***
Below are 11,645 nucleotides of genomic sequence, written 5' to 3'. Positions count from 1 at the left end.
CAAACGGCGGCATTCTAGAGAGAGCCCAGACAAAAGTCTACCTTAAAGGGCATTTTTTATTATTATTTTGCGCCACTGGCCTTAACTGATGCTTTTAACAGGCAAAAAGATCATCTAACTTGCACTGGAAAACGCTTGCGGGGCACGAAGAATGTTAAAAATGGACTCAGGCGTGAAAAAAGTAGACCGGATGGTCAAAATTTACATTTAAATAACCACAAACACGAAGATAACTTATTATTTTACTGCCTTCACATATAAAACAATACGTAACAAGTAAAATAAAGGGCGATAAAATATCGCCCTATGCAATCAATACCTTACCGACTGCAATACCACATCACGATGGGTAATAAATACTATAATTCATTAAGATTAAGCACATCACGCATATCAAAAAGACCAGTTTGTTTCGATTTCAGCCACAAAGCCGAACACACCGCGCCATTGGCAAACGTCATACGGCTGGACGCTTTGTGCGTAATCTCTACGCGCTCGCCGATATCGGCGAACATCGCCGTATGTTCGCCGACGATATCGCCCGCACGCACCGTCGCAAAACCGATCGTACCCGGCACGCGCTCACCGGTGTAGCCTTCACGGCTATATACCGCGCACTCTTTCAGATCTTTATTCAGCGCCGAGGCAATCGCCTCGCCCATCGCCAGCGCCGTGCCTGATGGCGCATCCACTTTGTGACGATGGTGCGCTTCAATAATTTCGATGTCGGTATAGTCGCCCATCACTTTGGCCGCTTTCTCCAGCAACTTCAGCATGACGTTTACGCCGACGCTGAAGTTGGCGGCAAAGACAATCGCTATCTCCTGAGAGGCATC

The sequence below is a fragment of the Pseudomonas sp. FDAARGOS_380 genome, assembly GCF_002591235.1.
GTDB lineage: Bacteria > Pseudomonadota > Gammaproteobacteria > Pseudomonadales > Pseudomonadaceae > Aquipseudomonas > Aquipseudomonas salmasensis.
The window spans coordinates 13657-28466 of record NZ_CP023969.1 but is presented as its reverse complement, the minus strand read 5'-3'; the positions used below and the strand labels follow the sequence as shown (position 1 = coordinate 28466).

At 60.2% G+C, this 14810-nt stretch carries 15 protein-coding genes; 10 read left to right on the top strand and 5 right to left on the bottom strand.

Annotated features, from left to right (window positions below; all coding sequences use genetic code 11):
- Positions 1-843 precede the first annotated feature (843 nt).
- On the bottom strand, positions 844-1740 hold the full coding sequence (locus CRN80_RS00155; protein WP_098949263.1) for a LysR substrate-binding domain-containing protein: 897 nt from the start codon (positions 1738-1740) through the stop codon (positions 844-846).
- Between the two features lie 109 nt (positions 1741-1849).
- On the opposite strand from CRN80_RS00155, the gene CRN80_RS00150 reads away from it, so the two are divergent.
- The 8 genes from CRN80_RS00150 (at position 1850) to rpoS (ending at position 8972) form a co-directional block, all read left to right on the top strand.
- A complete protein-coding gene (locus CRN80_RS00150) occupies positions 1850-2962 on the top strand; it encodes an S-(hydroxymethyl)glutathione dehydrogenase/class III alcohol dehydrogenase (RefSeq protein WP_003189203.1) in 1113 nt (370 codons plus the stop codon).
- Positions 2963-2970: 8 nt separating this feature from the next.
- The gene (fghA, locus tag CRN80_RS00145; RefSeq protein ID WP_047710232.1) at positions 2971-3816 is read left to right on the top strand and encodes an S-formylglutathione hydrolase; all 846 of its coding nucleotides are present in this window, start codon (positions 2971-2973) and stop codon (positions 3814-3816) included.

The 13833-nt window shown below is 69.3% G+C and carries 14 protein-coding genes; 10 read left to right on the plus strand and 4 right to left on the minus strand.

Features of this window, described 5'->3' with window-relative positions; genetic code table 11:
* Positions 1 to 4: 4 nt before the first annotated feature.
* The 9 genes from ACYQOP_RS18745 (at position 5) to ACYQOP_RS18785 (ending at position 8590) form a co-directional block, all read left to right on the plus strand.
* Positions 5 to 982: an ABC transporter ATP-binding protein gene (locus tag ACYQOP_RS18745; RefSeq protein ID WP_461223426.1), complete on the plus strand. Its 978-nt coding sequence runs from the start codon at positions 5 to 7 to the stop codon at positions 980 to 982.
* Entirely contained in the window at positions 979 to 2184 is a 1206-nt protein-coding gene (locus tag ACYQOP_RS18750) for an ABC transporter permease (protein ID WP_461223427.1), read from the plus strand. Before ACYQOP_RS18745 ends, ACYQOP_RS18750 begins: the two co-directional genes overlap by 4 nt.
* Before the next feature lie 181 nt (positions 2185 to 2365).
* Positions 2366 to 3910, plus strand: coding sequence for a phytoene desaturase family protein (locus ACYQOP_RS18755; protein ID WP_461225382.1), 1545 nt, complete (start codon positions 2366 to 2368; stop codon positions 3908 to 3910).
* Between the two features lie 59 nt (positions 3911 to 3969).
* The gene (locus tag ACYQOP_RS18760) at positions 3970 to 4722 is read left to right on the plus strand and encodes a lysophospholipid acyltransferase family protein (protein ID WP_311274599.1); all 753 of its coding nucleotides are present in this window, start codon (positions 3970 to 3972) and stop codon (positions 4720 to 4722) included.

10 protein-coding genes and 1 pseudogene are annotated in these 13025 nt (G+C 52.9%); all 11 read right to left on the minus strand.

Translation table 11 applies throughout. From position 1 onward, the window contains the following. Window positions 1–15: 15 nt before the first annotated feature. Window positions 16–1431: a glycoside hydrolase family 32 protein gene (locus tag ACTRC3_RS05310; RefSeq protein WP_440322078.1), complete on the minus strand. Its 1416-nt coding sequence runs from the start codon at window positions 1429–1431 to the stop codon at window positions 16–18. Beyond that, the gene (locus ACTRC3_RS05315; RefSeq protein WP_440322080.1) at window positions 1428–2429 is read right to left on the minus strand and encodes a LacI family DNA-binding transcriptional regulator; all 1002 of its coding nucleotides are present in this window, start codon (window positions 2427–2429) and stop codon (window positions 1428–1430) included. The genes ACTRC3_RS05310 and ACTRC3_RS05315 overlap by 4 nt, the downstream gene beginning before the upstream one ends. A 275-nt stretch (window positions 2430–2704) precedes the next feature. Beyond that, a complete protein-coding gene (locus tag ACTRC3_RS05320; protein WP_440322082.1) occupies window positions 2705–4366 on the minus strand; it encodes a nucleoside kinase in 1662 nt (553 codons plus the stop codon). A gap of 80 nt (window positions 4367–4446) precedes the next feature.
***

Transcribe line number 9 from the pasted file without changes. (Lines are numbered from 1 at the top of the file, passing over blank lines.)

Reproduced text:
- On the bottom strand, positions 844-1740 hold the full coding sequence (locus CRN80_RS00155; protein WP_098949263.1) for a LysR substrate-binding domain-containing protein: 897 nt from the start codon (positions 1738-1740) through the stop codon (positions 844-846).